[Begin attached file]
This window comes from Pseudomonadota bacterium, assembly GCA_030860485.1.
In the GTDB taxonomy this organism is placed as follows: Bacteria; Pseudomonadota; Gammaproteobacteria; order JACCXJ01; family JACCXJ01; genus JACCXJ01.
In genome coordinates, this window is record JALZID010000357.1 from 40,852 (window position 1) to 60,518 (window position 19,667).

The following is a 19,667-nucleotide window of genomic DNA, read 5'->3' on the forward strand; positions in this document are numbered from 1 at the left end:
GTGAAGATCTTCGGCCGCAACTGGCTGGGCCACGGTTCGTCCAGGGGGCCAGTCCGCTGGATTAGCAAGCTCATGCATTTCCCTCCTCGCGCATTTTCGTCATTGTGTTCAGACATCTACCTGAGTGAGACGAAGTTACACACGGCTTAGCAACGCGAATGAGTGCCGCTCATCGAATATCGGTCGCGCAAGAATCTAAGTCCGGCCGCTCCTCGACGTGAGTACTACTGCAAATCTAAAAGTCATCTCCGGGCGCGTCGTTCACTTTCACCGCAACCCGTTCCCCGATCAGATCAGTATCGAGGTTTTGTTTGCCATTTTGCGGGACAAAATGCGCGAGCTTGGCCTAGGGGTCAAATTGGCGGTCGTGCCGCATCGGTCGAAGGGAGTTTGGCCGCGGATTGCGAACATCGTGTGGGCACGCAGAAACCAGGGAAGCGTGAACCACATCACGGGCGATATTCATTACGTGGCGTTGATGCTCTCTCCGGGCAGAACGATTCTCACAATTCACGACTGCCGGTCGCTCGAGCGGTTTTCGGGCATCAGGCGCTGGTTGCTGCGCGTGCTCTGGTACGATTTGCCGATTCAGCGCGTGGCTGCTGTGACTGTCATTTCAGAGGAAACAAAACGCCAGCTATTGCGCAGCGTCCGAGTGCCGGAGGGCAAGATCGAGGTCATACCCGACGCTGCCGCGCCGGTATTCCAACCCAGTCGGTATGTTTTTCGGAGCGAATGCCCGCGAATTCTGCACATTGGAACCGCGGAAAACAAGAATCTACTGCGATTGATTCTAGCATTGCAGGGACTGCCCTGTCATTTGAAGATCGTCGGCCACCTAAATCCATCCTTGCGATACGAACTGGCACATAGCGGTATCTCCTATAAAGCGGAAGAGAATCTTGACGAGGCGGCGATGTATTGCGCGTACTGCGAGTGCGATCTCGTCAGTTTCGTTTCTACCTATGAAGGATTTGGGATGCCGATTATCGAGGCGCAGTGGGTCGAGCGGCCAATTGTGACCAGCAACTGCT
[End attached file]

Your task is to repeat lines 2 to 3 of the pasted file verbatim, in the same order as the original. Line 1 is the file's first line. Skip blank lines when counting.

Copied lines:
In the GTDB taxonomy this organism is placed as follows: Bacteria; Pseudomonadota; Gammaproteobacteria; order JACCXJ01; family JACCXJ01; genus JACCXJ01.
In genome coordinates, this window is record JALZID010000357.1 from 40,852 (window position 1) to 60,518 (window position 19,667).